Plus, our budget's so razor thin that a shopping spree on either of our parts pretty much takes food out of our daughters' mouths. So that's a strong deterrent.
 

Dr Funk MD

TRIBE Promoter
Subsonic Chronic said:
ahahaha... Memories of my dad showing up one morning with a fucking BOAT, and the unimpressed look on my mom's face.
My dad did the same thing only with a 1973 Mercedes. No one knew he was buying it until the previous owner showed up at the door with it.
 

kuba

TRIBE Member
Good work brandon (On keeping priorities straight). I'm going to definetly have 2 accounts: one for me, one for her. the third one will be the joint account. however, i believe in financial flexibiltiy and that the person will make the right choices. right now, kidless, i don't see a problem when my chick spends $$$ on jeans. but i'm sure she'll re-think those purchases when there is a little fat sausage to feed. Or two.

Interesting article, to say the least.
 
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Bass-Invader

TRIBE Member
i think if i just discreetley sell her old shoes as she buys new ones a cycle of financial renewability can be achieved. She will have so many shoes as to not notice, and perhaps if I open a dummy corporation I can depreciate her shoe purchases so as to recoup any losses taken from the price differences between a new shoe purchase and a second hand shoe sale.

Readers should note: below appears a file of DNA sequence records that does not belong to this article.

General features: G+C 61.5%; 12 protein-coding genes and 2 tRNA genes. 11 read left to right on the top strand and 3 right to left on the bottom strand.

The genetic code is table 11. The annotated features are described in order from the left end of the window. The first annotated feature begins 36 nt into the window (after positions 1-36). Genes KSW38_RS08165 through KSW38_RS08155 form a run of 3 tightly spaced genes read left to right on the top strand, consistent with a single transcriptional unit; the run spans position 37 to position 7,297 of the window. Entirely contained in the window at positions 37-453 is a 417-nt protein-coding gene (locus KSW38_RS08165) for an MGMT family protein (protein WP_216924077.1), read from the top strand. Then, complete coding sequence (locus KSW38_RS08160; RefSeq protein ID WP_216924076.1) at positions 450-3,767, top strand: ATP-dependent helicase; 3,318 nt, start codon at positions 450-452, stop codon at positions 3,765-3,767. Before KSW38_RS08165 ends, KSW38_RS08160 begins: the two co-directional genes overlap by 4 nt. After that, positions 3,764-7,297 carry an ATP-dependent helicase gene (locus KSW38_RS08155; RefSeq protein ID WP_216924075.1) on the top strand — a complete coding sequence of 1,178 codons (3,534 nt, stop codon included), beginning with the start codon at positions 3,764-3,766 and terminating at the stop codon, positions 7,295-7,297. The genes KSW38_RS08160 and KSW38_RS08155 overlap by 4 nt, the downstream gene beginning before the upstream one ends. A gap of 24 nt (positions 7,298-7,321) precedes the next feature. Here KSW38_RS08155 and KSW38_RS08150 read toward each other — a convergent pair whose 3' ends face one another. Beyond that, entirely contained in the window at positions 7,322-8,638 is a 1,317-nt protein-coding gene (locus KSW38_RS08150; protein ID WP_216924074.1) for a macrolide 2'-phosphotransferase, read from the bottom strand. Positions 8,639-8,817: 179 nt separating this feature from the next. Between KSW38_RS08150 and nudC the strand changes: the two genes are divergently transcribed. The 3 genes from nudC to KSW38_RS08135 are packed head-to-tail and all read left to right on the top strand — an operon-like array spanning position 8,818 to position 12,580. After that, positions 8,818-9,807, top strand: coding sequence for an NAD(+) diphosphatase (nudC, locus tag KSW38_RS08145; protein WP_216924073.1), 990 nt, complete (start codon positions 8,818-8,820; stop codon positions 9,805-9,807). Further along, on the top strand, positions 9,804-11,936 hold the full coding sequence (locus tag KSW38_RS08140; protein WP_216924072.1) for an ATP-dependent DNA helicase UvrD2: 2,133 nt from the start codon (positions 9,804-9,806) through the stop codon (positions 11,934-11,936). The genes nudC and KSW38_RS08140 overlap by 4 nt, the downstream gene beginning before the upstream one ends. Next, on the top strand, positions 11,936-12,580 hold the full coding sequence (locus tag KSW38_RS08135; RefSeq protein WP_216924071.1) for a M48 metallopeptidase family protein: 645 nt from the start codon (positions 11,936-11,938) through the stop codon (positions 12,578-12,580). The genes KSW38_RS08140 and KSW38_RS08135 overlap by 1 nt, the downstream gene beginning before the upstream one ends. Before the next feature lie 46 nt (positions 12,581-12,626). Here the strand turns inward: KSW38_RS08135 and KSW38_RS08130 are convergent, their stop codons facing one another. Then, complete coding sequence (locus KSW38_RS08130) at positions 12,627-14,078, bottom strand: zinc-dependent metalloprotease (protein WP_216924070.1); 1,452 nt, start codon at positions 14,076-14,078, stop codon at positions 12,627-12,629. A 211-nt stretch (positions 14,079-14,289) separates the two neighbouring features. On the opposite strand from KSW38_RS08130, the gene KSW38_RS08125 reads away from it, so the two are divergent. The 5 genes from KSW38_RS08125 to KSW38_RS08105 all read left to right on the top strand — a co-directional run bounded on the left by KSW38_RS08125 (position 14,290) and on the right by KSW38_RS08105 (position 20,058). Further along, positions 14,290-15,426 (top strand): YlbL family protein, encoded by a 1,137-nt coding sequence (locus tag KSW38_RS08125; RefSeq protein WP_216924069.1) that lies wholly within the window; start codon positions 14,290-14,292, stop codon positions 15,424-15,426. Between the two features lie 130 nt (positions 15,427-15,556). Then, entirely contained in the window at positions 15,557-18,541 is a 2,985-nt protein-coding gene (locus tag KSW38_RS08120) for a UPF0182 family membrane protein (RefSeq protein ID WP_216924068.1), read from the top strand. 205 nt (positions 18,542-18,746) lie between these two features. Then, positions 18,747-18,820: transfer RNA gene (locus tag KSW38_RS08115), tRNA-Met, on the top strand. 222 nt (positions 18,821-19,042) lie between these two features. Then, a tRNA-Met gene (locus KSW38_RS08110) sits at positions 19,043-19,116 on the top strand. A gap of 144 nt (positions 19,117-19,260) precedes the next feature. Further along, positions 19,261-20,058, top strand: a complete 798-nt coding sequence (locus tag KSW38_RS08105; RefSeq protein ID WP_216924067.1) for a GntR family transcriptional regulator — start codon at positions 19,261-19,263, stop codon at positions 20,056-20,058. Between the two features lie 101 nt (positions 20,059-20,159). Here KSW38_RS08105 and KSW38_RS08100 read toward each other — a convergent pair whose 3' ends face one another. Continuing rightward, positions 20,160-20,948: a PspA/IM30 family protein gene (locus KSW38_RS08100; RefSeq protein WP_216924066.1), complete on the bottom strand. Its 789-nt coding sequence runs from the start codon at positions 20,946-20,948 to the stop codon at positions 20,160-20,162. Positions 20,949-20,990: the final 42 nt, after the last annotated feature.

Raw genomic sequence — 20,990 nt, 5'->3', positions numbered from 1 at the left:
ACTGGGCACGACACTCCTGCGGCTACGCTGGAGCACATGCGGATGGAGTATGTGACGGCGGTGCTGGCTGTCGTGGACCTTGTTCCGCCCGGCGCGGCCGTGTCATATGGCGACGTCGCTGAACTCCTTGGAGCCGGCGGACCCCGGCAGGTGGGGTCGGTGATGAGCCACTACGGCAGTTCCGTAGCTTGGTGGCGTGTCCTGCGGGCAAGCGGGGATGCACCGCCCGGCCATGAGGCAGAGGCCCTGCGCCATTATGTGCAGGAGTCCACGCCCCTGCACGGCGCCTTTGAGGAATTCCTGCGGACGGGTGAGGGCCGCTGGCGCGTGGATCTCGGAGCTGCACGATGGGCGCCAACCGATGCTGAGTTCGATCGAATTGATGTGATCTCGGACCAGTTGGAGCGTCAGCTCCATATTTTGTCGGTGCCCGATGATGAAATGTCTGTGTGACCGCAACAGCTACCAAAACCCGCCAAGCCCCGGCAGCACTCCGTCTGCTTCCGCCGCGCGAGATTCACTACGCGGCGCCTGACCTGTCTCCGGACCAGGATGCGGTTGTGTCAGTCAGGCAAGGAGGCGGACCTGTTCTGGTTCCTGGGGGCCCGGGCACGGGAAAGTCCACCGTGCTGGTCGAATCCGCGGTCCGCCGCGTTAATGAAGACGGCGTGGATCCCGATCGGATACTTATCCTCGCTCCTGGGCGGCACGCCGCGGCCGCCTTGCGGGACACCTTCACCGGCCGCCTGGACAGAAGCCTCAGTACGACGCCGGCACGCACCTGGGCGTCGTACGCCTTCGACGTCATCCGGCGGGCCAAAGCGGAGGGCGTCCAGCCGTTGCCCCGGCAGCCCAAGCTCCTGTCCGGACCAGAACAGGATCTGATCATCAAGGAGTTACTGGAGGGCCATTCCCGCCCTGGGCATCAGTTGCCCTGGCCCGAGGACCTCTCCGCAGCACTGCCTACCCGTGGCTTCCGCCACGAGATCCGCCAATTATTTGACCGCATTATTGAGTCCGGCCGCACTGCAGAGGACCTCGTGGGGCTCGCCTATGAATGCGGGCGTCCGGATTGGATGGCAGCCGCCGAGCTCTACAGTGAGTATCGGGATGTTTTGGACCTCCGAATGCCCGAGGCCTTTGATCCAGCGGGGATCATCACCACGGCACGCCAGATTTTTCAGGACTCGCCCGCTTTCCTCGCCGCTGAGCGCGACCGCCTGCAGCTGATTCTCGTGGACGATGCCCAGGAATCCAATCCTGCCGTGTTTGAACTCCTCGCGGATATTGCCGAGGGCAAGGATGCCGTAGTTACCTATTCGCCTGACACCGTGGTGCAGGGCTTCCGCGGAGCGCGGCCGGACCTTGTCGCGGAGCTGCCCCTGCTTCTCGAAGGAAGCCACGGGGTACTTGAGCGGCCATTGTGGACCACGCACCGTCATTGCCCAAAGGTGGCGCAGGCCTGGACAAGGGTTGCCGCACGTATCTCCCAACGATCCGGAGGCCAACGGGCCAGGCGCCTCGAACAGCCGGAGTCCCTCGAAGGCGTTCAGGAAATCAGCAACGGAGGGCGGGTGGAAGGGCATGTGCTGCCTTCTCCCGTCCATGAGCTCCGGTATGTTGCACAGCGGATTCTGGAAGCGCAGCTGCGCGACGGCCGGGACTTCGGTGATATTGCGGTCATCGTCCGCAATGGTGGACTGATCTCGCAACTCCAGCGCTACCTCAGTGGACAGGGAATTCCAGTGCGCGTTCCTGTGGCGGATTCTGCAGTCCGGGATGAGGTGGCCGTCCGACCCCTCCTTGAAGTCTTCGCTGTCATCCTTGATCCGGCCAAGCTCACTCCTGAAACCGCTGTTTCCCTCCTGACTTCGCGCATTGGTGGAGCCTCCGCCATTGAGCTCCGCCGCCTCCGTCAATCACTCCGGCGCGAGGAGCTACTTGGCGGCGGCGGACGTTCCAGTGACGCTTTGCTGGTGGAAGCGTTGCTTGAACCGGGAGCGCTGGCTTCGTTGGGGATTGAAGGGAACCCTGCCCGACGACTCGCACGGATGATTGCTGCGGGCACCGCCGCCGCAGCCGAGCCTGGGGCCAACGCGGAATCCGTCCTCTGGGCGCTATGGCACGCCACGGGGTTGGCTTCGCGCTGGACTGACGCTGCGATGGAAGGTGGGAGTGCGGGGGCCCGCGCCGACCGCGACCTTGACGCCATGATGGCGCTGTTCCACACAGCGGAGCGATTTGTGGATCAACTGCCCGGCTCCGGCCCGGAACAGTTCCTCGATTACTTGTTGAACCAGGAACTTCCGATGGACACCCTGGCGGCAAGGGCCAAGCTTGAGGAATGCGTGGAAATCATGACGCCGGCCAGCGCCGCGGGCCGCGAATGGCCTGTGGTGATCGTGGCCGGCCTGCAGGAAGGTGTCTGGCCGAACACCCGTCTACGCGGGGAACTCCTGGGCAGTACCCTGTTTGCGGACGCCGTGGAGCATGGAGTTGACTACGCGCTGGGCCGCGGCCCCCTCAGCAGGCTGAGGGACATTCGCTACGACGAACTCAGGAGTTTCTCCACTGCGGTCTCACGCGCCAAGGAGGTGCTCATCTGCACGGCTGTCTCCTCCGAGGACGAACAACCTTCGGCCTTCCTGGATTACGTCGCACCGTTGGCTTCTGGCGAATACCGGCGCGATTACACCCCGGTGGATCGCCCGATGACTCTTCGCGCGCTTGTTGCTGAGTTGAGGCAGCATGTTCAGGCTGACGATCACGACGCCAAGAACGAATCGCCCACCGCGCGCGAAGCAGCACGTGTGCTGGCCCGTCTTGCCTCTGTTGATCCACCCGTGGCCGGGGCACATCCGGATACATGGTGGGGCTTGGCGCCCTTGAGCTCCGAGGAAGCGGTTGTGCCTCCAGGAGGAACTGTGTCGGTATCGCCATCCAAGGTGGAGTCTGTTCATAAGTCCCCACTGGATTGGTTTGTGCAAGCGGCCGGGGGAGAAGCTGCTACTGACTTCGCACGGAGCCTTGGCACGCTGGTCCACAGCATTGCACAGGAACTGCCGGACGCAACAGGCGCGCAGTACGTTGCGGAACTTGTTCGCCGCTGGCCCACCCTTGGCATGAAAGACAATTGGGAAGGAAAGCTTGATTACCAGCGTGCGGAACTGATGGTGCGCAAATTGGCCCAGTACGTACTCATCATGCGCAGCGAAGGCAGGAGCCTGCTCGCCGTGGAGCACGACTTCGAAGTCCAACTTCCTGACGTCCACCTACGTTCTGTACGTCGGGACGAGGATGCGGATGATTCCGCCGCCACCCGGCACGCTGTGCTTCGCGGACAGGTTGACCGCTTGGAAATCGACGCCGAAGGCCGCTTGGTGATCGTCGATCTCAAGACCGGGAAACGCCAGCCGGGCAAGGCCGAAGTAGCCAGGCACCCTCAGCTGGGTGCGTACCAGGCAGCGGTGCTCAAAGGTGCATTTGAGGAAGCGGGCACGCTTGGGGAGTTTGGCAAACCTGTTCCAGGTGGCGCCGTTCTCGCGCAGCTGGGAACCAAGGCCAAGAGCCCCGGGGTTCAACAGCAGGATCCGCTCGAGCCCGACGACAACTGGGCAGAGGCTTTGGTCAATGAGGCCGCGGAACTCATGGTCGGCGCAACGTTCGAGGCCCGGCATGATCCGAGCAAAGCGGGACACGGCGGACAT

grumblegirl

TRIBE Member
i've always kept my finances completely separate from my partners - even in long term relationships. it just makes things easier (assuming you don't own property together or have a kid.)

also made the breaking up much less hassle. ;)

i do understand the convenience of combining forces once you have mutual financial interests (i.e. a mortgage), but it makes me a little squirrely. [i trust easily, except when it comes to money.]
 

veteze

TRIBE Promoter
Bumbaclat said:
lets hear from people that are married. I don't think being 1.5 years into a relationship and sharing finances is really a reality anyway.

married 4 years together 13.

my money is my money and her money is her money.

it's just easier that way. buy whatever you want and i'll buy whatever i want as long as we can both afford it.